The image is crudely rendered and Islamaphobic with an elbow to the ribs and ha, ha, ha. As an attempt at humor, whoever superimposed the head of Jacksonville Fire & Rescue Department firefighter paramedic Jeffrey Abboud onto an image of a man dressed in a military jacket, with a full beard encircling his face and his head wrapped in a black scarf, certainly failed. In the image, it appears that Abboud is holding a human skull topped with a Santa Claus hat, with a cartoon thought bubble above it that reads, "Jingle BOMBS Jingle BOMBS!!!"
The reference is to comedian Jeff Dunham and his skeletal ventriloquist dummy, "Achmed the Dead Terrorist."
Jacksonville's Fire & Rescue Department turned over the main computer at its Myrtle Avenue fire station to the Jacksonville Sheriff’s Office on Saturday, after firefighters discovered someone had replaced the computer's screensaver with the image of Abboud — who is of Hispanic descent — doctored to look like a terrorist.
JFRD spokesperson Tom Francis said JSO IT investigators will determine who posted the image and when it was discovered and reported. He said that the department's compliance division, in charge of upholding department standards, will also open an investigation.
The slur is timely in its fear-mongering, coming after the Paris bombings and the massacre in San Bernardino put Americans on edge, and bombastic presidential candidate and evergreen blowhard Donald Trump played to the worst in us by saying he'll make Muslims in the country carry IDs and then ban any more from entering.
It's ugly. In Philadelphia, a pig's head was thrown at a mosque. A shop owner in Queens was beaten. Someone threw a large rock through the dining room window of the home of a Muslim family who'd recently moved to Plano, Texas.
Here in Jacksonville, Francis said it is a mistake to see anything systemic or endemic to the fire department in the screensaver. "We do not condone this kind of behavior," he said. "These sorts of scurrilous, and some may regard as even adolescent, actions won't be tolerated."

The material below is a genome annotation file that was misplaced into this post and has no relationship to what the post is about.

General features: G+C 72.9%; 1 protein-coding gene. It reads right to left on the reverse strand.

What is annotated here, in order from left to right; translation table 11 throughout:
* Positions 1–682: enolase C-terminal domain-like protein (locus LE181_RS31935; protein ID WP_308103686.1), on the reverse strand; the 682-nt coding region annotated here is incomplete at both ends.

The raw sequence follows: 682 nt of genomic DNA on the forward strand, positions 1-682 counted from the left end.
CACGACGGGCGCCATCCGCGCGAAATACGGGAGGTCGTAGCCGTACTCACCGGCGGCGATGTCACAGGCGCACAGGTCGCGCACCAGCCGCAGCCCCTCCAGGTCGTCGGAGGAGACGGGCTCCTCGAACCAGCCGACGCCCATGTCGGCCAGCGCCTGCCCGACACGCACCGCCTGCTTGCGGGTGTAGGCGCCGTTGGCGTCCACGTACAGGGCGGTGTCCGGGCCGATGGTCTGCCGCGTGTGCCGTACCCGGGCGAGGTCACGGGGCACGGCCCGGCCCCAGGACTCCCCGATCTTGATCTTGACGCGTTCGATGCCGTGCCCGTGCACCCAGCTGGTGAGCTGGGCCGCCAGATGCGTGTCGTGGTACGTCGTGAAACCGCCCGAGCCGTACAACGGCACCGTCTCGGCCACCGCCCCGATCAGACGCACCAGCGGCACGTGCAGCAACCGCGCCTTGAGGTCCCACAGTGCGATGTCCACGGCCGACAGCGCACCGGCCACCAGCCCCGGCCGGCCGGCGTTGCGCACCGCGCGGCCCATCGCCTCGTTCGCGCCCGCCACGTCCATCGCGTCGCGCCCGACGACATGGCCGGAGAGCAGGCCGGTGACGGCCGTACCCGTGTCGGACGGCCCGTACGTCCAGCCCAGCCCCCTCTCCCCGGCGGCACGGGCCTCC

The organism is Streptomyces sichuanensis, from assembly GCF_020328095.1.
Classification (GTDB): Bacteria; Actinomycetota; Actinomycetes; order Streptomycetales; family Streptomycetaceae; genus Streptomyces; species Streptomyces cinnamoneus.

Francis contacted Folio Weekly Monday afternoon to say that Abboud did not file the complaint and "took no offense to the image." But assurances that no offense is taken offered by an employee targeted because of their race, sex, gender or religion doesn't mean the conduct isn't offensive, of course. Francis cautioned that a great deal of circumspection would go into handling the matter.
Jacksonville fire union spokesperson Randy Wyse said he believed that the investigation would show no malice was intended, although Wyse conceeded the workplace might not be the right place for such fun.
Accusations of intolerance and discrimination against JFRD are nothing new. The city of Jacksonville is currently fighting six federal lawsuits involving promotions and hiring of black firefighters, including one in which the U.S. Department of Justice is a plaintiff. After a group of black firefighters was promoted, one station displayed a sign reading, "Welcome to the Plantation." In 2006, the city launched an investigation when two black firefighters found nooses dangling on their lockers. The firefighters had been in discussions with the city over discrimination, and they took the nooses as a warning, a reference to the lynching of black men during the Jim Crow era.
When one of the firefighters refused to take a lie detector test and the other failed a test (as did a white firefighter who paid for his own test to prove he'd not lied), critics said it proved the firefighters had planted the nooses themselves. That's become the story. Pushed out of mind are the conclusions of a task force of a culture where racial discrimination is widespread. In 2014, a group of black firefighters nearing retirement told Folio Weekly about the racial slurs and ill treatment they'd faced. Last year a black fire captain was suspended for using the word nigger in a meeting.
The Jingle Bomber doesn't need to be a sign of institutional racism or intolerance to still point to the need for change, says District Chief Ivan Mote, who in the past has been in charge of the department's compliance division. Mote was recently voted vice president of the African-American professional association, The Jacksonville Brotherhood of Firefighters. The organization is a party in a federal case over discrimination in promotions. He said such imagery is a problem and could create a hostile work environment in violation of Title VII of the Civil Rights Act.
"We're not adolescents," he said. "I don't think it's an institutional problem. I think it's a problem of individuals who must do whatever they want to do. Until they actually discipline someone and make it clear that such behavior is wrong ... What we have is a department where the focus is on technical job skills and not on leadership." Mote echoed criticism of promotions based on written test scores and suggested institutional changes in how leaders were trained would bring about a change in the work environment and an increased respect for differences among the force. "It can be taught," he said.
Tom Francis, spokesperson for Jacksonville Fire and Rescue Department notified Folio Weekly of several mistakes in the story, "Islama-phobicshop issued on Dec. 15. Firstly, Abboud says is of Hispanic descent and not Middle Eastern as Folio Weekly presumed by his name.
Additionally, a sign reading, "Welcome to the Plantation," was posted inside a door at the fire rescue offices, not a a fire station, and it was posted by a black firefighter, Folio didn't mention race in the account, but a reader might likely presume it was a white firefighter who posted it.